Ivana Trump, first wife of Donald Trump who helped build his empire, dies at 73

July 14 (Reuters) – Ivana Trump, the first wife of former U.S. President Donald Trump and the mother of his three eldest children, who helped her husband build some of his iconic buildings, including Trump Tower, died on Thursday at 73, Donald Trump announced.

“I am very saddened to inform all who loved her, of whom there are many, that Ivana Trump has passed away at her home in New York,” Trump said in a post on social media platform Truth Social.

The couple married in 1977 and divorced in 1992. They had three children together: Donald Jr., Ivanka and Eric.

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“Ivana Trump was a survivor. She fled communism and embraced this country. She taught her children courage and tenacity, compassion and determination,” the Trump family said in a statement. She grew up under communist rule in the former Czechoslovakia.

Neither the Trump family statement nor the former president’s message mentioned the cause of death, but a police spokesperson said she was found dead on the stairs of her apartment and that foul play was not suspected.

The New York Times, citing unnamed law enforcement officials, said it appeared to be accidental and she may have fallen down the stairs.

The New York Fire Department said paramedics responded to a call to his apartment for cardiac arrest.

She was born Ivana Marie Zelnickova on February 20, 1949 in Gottwaldov, Czechoslovakia, the town where she grew up near Prague which is now known as Zlin in the Czech Republic.

She spent much of her youth skiing competitively for the Czechoslovak national system and then competing for Charles University in Prague, where she earned a master’s degree in physical education and languages, according to her biography published by CMG Worldwide, a celebrity business agency that represented her.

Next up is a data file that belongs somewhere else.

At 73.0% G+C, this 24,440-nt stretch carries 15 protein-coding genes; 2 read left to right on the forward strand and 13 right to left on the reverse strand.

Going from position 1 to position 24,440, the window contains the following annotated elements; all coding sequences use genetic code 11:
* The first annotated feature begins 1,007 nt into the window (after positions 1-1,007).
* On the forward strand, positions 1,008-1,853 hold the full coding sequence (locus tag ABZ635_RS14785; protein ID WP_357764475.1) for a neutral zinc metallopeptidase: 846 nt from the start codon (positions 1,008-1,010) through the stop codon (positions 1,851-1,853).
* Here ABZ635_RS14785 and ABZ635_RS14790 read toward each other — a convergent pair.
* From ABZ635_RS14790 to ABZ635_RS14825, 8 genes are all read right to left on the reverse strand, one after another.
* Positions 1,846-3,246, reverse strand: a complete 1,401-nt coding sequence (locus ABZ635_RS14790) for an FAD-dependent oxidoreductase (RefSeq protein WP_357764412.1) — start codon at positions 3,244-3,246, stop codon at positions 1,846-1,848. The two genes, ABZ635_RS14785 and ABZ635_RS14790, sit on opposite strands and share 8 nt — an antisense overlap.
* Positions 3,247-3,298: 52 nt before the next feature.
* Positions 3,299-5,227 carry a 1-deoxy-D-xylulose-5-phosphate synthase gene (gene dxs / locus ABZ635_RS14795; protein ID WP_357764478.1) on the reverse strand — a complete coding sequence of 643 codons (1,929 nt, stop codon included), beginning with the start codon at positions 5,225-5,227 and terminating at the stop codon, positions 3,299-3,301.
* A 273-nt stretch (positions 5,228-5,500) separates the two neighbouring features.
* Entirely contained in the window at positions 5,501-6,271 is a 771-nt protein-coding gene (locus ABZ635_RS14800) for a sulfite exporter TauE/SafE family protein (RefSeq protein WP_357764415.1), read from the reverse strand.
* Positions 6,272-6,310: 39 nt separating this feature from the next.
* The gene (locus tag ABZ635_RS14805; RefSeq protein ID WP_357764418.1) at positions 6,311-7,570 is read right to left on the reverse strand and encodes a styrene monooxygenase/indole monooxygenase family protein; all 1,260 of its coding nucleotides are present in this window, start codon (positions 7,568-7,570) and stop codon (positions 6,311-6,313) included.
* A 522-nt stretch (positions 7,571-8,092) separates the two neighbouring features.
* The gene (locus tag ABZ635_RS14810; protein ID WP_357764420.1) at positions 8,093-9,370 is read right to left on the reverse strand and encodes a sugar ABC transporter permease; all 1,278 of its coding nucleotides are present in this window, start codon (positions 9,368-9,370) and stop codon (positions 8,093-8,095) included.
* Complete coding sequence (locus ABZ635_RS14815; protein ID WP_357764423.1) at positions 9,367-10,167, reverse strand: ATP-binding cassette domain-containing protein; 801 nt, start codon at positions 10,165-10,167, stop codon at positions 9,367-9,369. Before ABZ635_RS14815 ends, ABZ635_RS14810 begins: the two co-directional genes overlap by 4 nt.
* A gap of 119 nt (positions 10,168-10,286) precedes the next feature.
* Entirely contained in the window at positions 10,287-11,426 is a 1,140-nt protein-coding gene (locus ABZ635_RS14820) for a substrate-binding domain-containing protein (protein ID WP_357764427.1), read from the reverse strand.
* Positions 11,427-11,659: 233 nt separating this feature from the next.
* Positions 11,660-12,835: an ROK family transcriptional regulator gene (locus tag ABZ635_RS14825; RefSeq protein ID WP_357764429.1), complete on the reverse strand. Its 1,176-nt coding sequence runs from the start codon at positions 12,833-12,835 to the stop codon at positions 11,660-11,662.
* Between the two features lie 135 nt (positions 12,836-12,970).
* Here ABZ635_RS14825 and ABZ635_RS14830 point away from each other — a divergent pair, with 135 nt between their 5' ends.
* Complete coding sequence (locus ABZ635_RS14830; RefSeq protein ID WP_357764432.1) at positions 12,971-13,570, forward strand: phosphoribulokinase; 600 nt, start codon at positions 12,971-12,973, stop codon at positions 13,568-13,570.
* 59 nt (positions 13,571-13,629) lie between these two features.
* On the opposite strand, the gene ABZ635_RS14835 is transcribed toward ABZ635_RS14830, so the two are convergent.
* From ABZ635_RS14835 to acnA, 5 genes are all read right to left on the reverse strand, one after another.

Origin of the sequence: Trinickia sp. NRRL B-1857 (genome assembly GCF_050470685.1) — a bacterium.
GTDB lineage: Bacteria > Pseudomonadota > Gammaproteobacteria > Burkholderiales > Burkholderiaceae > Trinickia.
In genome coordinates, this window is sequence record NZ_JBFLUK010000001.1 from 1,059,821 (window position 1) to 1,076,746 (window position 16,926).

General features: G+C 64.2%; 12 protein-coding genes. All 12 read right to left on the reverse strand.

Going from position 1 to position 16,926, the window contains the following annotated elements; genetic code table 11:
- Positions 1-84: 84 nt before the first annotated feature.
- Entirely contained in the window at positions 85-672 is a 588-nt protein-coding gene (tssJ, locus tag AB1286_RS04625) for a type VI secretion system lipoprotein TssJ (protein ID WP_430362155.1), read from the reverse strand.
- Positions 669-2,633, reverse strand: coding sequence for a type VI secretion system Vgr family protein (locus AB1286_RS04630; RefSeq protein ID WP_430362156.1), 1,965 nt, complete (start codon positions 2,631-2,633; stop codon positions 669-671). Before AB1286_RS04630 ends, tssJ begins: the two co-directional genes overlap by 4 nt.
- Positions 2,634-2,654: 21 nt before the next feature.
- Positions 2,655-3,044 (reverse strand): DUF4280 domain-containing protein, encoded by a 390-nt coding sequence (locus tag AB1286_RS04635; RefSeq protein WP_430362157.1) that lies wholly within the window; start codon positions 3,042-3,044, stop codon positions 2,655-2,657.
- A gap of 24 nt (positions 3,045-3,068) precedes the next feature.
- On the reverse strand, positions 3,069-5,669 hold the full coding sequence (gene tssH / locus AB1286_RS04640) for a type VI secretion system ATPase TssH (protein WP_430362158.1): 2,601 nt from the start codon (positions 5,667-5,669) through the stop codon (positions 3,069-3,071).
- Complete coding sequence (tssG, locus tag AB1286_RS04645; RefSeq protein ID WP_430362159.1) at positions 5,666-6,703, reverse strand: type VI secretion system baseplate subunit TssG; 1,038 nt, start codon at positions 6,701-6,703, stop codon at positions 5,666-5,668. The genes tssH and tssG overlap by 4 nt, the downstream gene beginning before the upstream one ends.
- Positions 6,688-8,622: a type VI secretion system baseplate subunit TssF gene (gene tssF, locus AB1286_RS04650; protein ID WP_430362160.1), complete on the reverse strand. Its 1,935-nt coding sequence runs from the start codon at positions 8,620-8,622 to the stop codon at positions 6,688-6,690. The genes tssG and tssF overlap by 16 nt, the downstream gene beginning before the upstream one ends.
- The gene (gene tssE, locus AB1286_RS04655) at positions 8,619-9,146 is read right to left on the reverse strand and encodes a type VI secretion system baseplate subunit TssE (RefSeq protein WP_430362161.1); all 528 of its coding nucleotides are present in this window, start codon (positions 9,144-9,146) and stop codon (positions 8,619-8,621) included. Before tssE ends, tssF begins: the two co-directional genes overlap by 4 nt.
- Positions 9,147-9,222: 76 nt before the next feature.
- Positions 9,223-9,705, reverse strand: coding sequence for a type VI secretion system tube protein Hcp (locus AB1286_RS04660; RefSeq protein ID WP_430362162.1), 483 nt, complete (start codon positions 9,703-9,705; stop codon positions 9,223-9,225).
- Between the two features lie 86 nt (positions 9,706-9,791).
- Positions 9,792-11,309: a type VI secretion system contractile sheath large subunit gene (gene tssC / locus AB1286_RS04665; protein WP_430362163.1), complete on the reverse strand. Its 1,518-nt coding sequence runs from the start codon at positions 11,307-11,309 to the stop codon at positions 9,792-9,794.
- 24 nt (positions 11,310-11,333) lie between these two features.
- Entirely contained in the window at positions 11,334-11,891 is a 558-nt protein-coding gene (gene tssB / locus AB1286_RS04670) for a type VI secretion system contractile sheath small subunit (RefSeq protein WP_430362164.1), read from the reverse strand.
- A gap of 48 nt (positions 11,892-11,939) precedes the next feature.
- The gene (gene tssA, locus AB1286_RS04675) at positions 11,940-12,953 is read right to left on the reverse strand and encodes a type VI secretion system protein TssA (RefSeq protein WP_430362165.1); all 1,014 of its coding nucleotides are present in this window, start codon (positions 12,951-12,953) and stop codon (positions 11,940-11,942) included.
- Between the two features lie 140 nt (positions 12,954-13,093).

After college, she followed her then love, professional skier George Syrovatka, to Canada and then began modeling for the Audrey Morris agency in Montreal, CMG said.

While on a modeling trip to New York in 1976, she met Donald Trump, CMG said, and they were married nine months later.

Ivana Trump played a role in building Trump’s media image in the 1980s, when they were one of New York’s most prominent power couples.

While Donald Trump took credit for his early success in Manhattan’s highly competitive real estate market, Ivana Trump also played an important role in the family business soon after their marriage, The New York Times reported.

She worked alongside her husband in the development of Trump Tower, his signature building on Fifth Avenue in Manhattan, and other high-profile projects such as the Trump Taj Mahal Casino Resort in Atlantic City, New Jersey, a said the Times.

Ivana Trump was the vice president of interior design for the Trump Organization and managed the historic Plaza Hotel, which Trump acquired in 1988 while raising their three children.

Their divorce, which came after Donald Trump’s high-profile affair with Marla Maples, whom he later married, fed the New York tabloids.

A New York judge cited Donald Trump’s “cruel and inhumane treatment” in granting Ivana Trump’s divorce petition.

She appeared in the 1996 film “First Wives Club,” in which she tells three women whose husbands dumped them for younger wives, “Don’t get mad. Get it all.”

In her divorce settlement, Ivana Trump received $14 million plus $650,000 a year to support their three children, a 45-bedroom Connecticut mansion, an apartment in Trump Plaza, and use of the Mar -a-Lago in Florida for a month. year, reported the New York Times.

Regardless of their prior differences, Ivana Trump supported her former husband’s bid for the White House in 2016, telling interviewers that she periodically offers him advice.

She told CBS television in 2017 that Trump offered her the job of ambassador to the Czech Republic but she turned it down.

Ivana Trump is survived by her mother, three children and 10 grandchildren, according to the family statement.

She married three more times, including once before meeting Trump in what she described as a Cold War wedding to obtain an Austrian passport. His two subsequent marriages also ended in divorce.

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Reporting by Kanishka Singh and Katharine Jackson in Washington and Daniel Trotta in Carlsbad, California; Written by Daniel Trotta; Editing by Tim Ahmann, Diane Craft and Stephen Coates

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